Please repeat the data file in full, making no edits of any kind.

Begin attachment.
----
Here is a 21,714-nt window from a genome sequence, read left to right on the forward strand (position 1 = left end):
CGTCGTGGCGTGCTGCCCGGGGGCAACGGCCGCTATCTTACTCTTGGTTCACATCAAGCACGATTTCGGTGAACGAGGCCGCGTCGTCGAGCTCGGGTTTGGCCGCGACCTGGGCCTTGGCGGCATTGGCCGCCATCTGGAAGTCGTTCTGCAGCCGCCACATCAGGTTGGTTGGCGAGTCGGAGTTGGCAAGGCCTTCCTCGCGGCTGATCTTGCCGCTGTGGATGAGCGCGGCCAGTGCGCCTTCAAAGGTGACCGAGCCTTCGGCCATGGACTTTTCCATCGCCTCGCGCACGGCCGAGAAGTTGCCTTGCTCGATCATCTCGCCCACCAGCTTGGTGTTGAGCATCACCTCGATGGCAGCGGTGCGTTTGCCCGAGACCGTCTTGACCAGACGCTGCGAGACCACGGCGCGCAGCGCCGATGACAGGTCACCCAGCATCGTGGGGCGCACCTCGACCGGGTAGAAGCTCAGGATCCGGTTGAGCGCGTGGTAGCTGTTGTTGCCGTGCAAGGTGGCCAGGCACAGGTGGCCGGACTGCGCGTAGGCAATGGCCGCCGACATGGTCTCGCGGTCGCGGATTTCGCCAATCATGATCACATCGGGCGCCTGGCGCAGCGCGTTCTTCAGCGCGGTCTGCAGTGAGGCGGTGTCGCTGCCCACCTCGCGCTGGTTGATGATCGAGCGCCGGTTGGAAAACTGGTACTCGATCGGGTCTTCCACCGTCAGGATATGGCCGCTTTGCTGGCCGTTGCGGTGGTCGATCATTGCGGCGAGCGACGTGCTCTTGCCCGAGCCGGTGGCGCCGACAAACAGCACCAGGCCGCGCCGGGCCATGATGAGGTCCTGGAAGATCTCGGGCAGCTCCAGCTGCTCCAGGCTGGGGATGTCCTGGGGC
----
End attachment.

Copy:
Here is a 21,714-nt window from a genome sequence, read left to right on the forward strand (position 1 = left end):
CGTCGTGGCGTGCTGCCCGGGGGCAACGGCCGCTATCTTACTCTTGGTTCACATCAAGCACGATTTCGGTGAACGAGGCCGCGTCGTCGAGCTCGGGTTTGGCCGCGACCTGGGCCTTGGCGGCATTGGCCGCCATCTGGAAGTCGTTCTGCAGCCGCCACATCAGGTTGGTTGGCGAGTCGGAGTTGGCAAGGCCTTCCTCGCGGCTGATCTTGCCGCTGTGGATGAGCGCGGCCAGTGCGCCTTCAAAGGTGACCGAGCCTTCGGCCATGGACTTTTCCATCGCCTCGCGCACGGCCGAGAAGTTGCCTTGCTCGATCATCTCGCCCACCAGCTTGGTGTTGAGCATCACCTCGATGGCAGCGGTGCGTTTGCCCGAGACCGTCTTGACCAGACGCTGCGAGACCACGGCGCGCAGCGCCGATGACAGGTCACCCAGCATCGTGGGGCGCACCTCGACCGGGTAGAAGCTCAGGATCCGGTTGAGCGCGTGGTAGCTGTTGTTGCCGTGCAAGGTGGCCAGGCACAGGTGGCCGGACTGCGCGTAGGCAATGGCCGCCGACATGGTCTCGCGGTCGCGGATTTCGCCAATCATGATCACATCGGGCGCCTGGCGCAGCGCGTTCTTCAGCGCGGTCTGCAGTGAGGCGGTGTCGCTGCCCACCTCGCGCTGGTTGATGATCGAGCGCCGGTTGGAAAACTGGTACTCGATCGGGTCTTCCACCGTCAGGATATGGCCGCTTTGCTGGCCGTTGCGGTGGTCGATCATTGCGGCGAGCGACGTGCTCTTGCCCGAGCCGGTGGCGCCGACAAACAGCACCAGGCCGCGCCGGGCCATGATGAGGTCCTGGAAGATCTCGGGCAGCTCCAGCTGCTCCAGGCTGGGGATGTCCTGGGGC